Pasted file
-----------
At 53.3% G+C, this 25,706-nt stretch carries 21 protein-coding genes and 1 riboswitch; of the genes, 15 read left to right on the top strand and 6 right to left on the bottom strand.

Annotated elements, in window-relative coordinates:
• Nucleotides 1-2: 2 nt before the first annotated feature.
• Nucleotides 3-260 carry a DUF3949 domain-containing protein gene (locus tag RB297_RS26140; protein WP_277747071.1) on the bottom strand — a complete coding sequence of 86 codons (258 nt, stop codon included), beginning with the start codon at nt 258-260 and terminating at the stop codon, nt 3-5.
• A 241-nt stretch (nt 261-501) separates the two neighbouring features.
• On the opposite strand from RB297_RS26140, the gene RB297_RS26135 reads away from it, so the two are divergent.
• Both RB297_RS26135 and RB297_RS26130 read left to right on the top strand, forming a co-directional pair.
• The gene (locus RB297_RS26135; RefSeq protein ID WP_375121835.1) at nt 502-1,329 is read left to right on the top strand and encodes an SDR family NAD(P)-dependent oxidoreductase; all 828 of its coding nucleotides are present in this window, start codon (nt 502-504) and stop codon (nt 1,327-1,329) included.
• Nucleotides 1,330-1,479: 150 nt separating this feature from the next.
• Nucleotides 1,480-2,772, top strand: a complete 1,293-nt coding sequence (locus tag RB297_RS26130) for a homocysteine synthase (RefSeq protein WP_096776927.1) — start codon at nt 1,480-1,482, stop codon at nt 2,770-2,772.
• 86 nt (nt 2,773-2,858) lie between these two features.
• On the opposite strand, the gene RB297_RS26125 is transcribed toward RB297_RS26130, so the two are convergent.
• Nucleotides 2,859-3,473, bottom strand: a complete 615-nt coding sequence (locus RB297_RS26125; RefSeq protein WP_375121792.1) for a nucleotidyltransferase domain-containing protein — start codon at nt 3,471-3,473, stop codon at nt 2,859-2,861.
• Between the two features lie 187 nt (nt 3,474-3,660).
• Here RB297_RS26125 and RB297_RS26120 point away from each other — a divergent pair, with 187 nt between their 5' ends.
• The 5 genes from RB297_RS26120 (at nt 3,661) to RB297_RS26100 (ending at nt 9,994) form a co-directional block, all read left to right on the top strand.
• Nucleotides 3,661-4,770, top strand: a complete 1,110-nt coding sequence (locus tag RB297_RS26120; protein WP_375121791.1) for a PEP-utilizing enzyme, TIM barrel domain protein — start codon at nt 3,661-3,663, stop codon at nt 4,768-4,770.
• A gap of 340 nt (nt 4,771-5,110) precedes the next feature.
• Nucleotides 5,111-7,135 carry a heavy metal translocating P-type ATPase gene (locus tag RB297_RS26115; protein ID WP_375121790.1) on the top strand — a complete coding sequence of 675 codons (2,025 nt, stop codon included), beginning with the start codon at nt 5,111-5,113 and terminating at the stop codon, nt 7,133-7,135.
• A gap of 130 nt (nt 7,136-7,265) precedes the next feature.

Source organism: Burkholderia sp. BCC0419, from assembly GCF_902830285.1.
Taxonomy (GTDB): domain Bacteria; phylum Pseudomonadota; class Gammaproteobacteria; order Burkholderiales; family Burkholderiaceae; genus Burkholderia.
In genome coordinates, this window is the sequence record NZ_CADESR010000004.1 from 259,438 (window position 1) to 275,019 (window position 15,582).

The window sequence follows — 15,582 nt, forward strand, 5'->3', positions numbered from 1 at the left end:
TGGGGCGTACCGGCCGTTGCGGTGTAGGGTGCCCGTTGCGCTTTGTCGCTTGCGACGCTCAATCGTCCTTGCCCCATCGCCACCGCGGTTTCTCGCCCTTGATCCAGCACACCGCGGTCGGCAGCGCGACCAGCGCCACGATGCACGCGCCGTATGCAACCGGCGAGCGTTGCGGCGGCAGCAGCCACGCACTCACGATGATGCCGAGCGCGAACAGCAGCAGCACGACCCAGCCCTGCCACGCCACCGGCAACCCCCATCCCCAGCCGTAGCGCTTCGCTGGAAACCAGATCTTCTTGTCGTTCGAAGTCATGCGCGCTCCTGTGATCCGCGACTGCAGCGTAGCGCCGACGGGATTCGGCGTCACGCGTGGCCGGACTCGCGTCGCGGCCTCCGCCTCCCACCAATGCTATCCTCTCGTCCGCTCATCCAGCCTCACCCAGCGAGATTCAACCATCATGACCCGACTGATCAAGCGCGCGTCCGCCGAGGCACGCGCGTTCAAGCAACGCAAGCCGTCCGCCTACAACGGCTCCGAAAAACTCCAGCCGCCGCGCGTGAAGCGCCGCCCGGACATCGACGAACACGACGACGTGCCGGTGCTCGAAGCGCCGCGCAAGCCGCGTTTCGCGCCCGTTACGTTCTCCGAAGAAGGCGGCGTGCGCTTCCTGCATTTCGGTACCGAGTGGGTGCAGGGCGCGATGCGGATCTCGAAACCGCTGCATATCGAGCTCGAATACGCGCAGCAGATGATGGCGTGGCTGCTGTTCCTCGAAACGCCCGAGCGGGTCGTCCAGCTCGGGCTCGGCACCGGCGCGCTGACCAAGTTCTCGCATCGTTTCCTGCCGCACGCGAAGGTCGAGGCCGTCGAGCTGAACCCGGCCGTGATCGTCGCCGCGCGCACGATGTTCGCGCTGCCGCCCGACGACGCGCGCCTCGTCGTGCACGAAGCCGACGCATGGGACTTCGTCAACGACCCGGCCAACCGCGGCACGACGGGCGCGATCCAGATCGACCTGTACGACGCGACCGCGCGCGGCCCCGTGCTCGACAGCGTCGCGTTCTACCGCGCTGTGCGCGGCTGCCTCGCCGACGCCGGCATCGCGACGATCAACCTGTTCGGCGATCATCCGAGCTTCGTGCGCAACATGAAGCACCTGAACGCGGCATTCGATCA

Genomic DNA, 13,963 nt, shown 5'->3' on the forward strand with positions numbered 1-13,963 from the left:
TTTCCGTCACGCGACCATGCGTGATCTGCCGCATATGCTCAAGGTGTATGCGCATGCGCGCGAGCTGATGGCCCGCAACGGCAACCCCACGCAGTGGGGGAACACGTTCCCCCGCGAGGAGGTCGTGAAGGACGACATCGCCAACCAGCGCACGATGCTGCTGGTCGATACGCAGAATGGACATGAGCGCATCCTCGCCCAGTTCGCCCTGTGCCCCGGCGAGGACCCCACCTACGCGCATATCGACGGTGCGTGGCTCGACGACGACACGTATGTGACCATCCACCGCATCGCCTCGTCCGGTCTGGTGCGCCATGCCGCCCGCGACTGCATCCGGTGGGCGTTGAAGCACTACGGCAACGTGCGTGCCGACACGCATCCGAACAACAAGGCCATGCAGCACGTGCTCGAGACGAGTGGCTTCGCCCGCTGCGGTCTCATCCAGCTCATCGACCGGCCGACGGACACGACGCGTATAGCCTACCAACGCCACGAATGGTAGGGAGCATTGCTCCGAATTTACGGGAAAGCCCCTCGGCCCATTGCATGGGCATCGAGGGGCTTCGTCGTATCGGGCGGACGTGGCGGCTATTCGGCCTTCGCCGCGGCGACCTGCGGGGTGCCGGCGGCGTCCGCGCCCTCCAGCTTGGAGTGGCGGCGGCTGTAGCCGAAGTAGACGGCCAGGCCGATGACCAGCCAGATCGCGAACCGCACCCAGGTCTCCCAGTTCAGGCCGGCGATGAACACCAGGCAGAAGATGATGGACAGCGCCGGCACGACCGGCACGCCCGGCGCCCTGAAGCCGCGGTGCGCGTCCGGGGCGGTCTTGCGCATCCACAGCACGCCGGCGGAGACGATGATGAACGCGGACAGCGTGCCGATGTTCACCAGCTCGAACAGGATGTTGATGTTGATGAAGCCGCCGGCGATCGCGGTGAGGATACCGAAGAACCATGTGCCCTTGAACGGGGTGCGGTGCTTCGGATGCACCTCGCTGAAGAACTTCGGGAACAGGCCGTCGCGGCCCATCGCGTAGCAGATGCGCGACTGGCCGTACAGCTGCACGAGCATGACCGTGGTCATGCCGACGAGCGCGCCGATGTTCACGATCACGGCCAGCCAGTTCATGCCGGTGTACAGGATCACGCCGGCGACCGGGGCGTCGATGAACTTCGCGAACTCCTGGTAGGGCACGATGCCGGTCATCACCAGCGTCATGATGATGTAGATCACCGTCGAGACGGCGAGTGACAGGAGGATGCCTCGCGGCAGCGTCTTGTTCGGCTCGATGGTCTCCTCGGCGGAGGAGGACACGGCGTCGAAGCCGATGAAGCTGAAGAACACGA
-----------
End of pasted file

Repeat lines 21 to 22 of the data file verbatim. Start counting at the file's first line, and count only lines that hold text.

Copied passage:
Source organism: Burkholderia sp. BCC0419, from assembly GCF_902830285.1.
Taxonomy (GTDB): domain Bacteria; phylum Pseudomonadota; class Gammaproteobacteria; order Burkholderiales; family Burkholderiaceae; genus Burkholderia.